Dreaming in French

A Novel

Dreaming in French

CHARLOTTE SANDERS, a precocious American girl growing up in Paris in the late 1970s, leads a charmed life. But her idyllic childhood is turned upside down when her mother, Astrid, has an affair and the family is shattered. Leaving her sister in Paris, Charlotte follows Astrid to New York. There, in the shadow of her glamorous and erratic mother, Charlotte has to negotiate her path to womanhood, eventually living through her own unhappy love affair and returning to a Europe that has been reshaped by the downfall of Communism.

At once a coming-of-age story and meditation on cultural identity, Dreaming in French is an enchanting portrayal of the challenges of adolescence and an honest account of one girl’s discovery that where we come from makes us who we are.
  • Scribner | 
  • 320 pages | 
  • ISBN 9781416599739 | 
  • December 2010
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Reading Group Guide

This reading group guide for Dreaming in French includes an introduction, discussion questions, and ideas for enhancing your book club. The suggested questions are intended to help your reading group find new and interesting angles and topics for your discussion. We hope that these ideas will enrich your conversation and increase your enjoyment of the book.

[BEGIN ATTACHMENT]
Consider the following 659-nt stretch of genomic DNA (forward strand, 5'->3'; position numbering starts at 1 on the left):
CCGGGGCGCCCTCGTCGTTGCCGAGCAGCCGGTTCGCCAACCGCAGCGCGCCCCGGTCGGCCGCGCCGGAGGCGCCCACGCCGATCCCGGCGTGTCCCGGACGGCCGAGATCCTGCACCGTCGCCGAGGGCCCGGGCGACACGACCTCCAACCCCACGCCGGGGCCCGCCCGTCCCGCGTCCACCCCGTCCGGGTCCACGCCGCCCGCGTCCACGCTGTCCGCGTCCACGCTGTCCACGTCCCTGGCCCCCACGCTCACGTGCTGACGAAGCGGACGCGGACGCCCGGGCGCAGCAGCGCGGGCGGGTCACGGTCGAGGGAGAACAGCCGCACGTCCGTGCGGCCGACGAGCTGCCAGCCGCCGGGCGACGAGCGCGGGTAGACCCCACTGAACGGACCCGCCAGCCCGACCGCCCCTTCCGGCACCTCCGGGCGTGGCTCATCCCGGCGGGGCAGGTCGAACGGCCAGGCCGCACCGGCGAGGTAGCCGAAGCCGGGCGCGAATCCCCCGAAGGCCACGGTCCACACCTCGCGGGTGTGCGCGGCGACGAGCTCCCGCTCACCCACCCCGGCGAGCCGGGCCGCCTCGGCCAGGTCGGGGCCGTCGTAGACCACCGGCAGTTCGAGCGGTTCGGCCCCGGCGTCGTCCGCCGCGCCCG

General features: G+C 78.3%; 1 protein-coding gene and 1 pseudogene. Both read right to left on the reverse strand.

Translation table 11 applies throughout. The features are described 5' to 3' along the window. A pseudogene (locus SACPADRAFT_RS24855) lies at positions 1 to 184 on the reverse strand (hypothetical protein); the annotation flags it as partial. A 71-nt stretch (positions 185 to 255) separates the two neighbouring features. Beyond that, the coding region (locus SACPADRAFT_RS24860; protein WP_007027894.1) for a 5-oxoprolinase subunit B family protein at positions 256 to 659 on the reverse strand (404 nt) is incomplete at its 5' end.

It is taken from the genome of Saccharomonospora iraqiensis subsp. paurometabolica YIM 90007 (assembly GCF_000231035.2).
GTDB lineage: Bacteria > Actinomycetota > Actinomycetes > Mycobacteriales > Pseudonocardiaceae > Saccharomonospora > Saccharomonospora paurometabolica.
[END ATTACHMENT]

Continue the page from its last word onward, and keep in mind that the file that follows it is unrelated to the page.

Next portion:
1. Why did Frank and Astrid move to Paris? Is the city a natural fit for them? Do they consider France their “home”?

2. In a novel filled with expatriates, what does nationality mean to each of them? Do the main characters consider themselves French, American, both, or neither?

3. Why does a teenaged Charlotte cling so closely to her mother? Are they too close for Charlotte’s own good? In one way or another, was she always afraid of losing Astrid?

4. Why do Charlotte and Lea call their parents by their first names?

5. “I didn’t trust perfection. That was why I fell in love with boys like Patrice and not Serge” (page 75). Why doesn’t Charlotte trust perfection? Are her choices in men consistent throughout the novel?

6. Which characters truly care about the political struggles happening in other countries? Is Charlotte aware of the world around her? Is Lea? Maybelle? Grace?

7. Maybelle tells Charlotte, “You and me, we’re worker bees.” (p. 84) How do they see more

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About the Author

Megan McAndrew
Photo Credit:

Megan McAndrew

Megan McAndrew is herself the daughter of expatriates. She grew up in France, Spain and Belgium before attending college in the United States. She worked in Warsaw, Poland, as a representative for the Financial Services Volunteer Corps. She lives in Brooklyn, New York, with her teenage son.